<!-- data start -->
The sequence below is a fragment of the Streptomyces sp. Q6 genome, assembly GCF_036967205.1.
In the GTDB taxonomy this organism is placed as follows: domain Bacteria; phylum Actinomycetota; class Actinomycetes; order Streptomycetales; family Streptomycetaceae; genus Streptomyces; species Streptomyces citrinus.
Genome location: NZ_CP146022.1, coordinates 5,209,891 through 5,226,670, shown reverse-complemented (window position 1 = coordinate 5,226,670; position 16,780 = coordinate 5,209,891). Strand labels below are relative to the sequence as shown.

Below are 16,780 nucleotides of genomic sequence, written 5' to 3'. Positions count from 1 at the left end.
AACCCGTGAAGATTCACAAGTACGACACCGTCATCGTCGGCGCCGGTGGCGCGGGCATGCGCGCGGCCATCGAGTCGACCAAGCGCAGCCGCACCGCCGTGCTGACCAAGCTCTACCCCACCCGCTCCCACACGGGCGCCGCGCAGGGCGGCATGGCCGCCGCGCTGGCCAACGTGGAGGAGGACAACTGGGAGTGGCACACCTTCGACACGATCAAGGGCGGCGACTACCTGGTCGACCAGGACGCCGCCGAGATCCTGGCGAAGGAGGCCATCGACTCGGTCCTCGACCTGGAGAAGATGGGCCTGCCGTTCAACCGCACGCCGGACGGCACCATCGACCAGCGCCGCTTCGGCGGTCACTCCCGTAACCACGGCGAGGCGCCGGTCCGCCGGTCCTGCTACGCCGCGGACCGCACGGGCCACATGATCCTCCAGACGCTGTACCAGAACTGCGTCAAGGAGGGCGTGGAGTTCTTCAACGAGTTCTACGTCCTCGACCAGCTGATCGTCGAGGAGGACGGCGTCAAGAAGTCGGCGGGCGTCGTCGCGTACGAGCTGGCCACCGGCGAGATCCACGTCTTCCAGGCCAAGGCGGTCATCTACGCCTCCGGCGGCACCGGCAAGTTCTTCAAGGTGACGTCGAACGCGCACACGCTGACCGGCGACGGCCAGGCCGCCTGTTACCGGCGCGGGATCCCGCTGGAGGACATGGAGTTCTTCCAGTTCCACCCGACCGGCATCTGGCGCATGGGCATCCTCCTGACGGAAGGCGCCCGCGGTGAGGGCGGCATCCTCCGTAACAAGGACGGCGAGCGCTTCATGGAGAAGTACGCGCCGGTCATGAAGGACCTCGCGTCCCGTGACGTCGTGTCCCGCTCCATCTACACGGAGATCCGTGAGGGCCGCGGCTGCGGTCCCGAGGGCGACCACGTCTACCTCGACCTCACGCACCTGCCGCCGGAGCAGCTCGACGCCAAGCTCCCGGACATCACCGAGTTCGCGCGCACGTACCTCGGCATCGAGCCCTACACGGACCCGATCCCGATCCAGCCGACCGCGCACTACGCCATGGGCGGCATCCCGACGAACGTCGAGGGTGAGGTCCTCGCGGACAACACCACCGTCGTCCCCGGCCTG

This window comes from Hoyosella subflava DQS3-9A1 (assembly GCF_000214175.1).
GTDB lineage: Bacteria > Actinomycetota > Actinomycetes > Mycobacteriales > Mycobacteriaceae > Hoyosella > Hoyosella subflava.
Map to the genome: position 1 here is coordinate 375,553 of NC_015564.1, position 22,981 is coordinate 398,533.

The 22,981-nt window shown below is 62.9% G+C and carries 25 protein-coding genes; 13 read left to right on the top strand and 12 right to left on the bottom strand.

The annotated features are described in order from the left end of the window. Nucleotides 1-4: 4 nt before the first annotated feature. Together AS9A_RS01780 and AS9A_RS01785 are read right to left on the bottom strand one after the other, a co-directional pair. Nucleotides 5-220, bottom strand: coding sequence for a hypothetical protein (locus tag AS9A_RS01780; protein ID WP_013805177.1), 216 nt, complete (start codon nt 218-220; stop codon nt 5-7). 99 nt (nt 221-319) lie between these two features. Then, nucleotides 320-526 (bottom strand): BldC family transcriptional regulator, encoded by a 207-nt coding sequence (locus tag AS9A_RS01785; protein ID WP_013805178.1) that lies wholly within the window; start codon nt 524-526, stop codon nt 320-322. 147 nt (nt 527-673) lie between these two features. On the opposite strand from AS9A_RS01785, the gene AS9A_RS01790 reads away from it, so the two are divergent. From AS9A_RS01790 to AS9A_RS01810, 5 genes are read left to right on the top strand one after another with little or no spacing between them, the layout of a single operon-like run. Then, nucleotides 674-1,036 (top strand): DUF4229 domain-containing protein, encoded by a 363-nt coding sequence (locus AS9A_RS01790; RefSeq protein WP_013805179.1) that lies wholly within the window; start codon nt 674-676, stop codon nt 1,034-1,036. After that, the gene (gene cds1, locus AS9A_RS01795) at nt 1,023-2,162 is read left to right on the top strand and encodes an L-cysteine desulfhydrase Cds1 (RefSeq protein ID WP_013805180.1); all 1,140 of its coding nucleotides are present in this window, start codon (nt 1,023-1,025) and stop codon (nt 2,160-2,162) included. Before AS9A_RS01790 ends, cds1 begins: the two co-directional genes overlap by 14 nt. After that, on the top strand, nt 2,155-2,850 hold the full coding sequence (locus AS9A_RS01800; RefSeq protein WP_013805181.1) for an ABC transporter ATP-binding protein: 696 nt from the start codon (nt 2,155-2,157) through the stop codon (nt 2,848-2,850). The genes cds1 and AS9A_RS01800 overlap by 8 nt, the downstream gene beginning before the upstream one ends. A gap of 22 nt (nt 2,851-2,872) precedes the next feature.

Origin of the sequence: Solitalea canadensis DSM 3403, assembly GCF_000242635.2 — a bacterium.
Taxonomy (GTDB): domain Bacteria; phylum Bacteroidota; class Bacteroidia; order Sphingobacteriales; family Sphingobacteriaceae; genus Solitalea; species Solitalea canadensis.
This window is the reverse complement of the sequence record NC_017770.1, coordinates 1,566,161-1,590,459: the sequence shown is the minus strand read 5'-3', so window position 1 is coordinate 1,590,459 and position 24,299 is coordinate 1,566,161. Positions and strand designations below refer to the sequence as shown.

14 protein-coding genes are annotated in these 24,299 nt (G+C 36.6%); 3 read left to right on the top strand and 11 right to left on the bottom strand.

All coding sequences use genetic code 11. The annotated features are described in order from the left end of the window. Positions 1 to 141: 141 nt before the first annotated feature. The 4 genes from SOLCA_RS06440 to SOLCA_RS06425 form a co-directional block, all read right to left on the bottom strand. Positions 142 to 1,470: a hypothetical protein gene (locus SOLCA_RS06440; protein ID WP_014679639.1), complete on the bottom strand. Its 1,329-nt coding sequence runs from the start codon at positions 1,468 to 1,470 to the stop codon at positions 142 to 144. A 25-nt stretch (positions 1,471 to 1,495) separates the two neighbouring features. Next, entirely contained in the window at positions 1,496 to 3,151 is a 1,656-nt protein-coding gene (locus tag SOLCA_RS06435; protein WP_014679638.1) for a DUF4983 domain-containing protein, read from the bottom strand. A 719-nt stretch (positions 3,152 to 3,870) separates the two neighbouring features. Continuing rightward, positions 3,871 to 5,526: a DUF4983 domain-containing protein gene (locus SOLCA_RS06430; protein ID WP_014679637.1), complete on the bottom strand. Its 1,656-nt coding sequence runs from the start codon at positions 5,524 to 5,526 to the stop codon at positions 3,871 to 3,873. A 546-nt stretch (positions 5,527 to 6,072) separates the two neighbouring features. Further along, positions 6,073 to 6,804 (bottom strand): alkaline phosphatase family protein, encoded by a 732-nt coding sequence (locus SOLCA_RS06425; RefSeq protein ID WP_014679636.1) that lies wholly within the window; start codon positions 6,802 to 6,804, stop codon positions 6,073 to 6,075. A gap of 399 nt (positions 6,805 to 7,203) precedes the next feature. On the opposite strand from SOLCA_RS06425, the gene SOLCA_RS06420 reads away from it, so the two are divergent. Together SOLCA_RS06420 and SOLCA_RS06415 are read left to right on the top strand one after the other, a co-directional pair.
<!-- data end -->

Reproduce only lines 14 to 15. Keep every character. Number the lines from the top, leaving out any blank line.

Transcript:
14 protein-coding genes are annotated in these 24,299 nt (G+C 36.6%); 3 read left to right on the top strand and 11 right to left on the bottom strand.

All coding sequences use genetic code 11. The annotated features are described in order from the left end of the window. Positions 1 to 141: 141 nt before the first annotated feature. The 4 genes from SOLCA_RS06440 to SOLCA_RS06425 form a co-directional block, all read right to left on the bottom strand. Positions 142 to 1,470: a hypothetical protein gene (locus SOLCA_RS06440; protein ID WP_014679639.1), complete on the bottom strand. Its 1,329-nt coding sequence runs from the start codon at positions 1,468 to 1,470 to the stop codon at positions 142 to 144. A 25-nt stretch (positions 1,471 to 1,495) separates the two neighbouring features. Next, entirely contained in the window at positions 1,496 to 3,151 is a 1,656-nt protein-coding gene (locus tag SOLCA_RS06435; protein WP_014679638.1) for a DUF4983 domain-containing protein, read from the bottom strand. A 719-nt stretch (positions 3,152 to 3,870) separates the two neighbouring features. Continuing rightward, positions 3,871 to 5,526: a DUF4983 domain-containing protein gene (locus SOLCA_RS06430; protein ID WP_014679637.1), complete on the bottom strand. Its 1,656-nt coding sequence runs from the start codon at positions 5,524 to 5,526 to the stop codon at positions 3,871 to 3,873. A 546-nt stretch (positions 5,527 to 6,072) separates the two neighbouring features. Further along, positions 6,073 to 6,804 (bottom strand): alkaline phosphatase family protein, encoded by a 732-nt coding sequence (locus SOLCA_RS06425; RefSeq protein ID WP_014679636.1) that lies wholly within the window; start codon positions 6,802 to 6,804, stop codon positions 6,073 to 6,075. A gap of 399 nt (positions 6,805 to 7,203) precedes the next feature. On the opposite strand from SOLCA_RS06425, the gene SOLCA_RS06420 reads away from it, so the two are divergent. Together SOLCA_RS06420 and SOLCA_RS06415 are read left to right on the top strand one after the other, a co-directional pair.